The Voice That Thunders, by Alan Garner
Remember last month, when I posted about Four British Fantasists and there was quite a bit about Alan Garner, but I didn't really love Boneland? Well, the book also quoted a collection of Garner essays, and I ILL'ed it for fun. I really only expected to skim through it, but to my surprise...
I enjoyed this book of essays so much! It turns out I like Garner's essays better than his novels, maybe. They are, of course, still wildly obsessive about his corner of Cheshire, but he's so much more descriptive that it winds up being a lot of fun; it invites the reader in instead of closing out.
These are actually mostly speeches given at various meetings, with the odd essay thrown in. Garner produces this nice mixture of discussion about his family history; Cheshire language, history, and folklore; archaeology; and his writing. And also his struggles with his mental health; what he thought was depression turned out to be bipolar disorder, and he has an interesting talk about that.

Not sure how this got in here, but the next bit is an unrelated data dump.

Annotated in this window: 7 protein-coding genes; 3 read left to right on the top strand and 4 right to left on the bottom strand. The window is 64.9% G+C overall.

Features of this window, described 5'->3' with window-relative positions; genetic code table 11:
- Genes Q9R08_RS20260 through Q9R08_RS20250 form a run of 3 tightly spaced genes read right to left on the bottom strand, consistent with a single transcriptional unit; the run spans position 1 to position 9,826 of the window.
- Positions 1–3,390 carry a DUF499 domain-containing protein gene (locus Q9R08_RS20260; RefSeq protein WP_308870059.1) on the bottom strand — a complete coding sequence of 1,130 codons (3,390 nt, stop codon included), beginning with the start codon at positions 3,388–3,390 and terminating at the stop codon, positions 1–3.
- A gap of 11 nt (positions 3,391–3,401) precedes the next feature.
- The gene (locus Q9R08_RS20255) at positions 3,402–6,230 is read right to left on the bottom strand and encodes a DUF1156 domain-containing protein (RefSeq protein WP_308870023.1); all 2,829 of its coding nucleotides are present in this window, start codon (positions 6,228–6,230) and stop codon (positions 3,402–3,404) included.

As with any collection like this by one author, it hits certain themes over and over, but actually it's not too bad. There's a nice variety here and a lot of highly entertaining stories. My favorite was the one about how, as a teen, he was reading some old articles about local archaeology* and saw a drawing of a battered wooden shovel, which he knew he'd seen before -- but of course he couldn't remember where. A few days later, the lightbulb went on in his head; he'd seen it as a little boy in the classroom, hanging on the wall. So he ran off to the school, but the shovel was gone, either thrown out, or perhaps stuffed under the stage? So under the stage he wriggled, and searched, and found the wooden shovel, which he kept with him for years until he found somebody he could convince to look at it and take it seriously as a prehistoric artifact, which indeed carbon dating proved it to be.
So, this was a surprisingly engaging collection that I enjoyed and read completely, instead of skimming it as I'd planned.
*The mere fact that a teen boy would read Victorian articles about archaeology for fun shows you what kind of a person Garner is...kind of like M. R. James, who, while at Eton, spent most of a term's pocket money on "the four volumes of
John Albert Fabricius on the Apocrypha."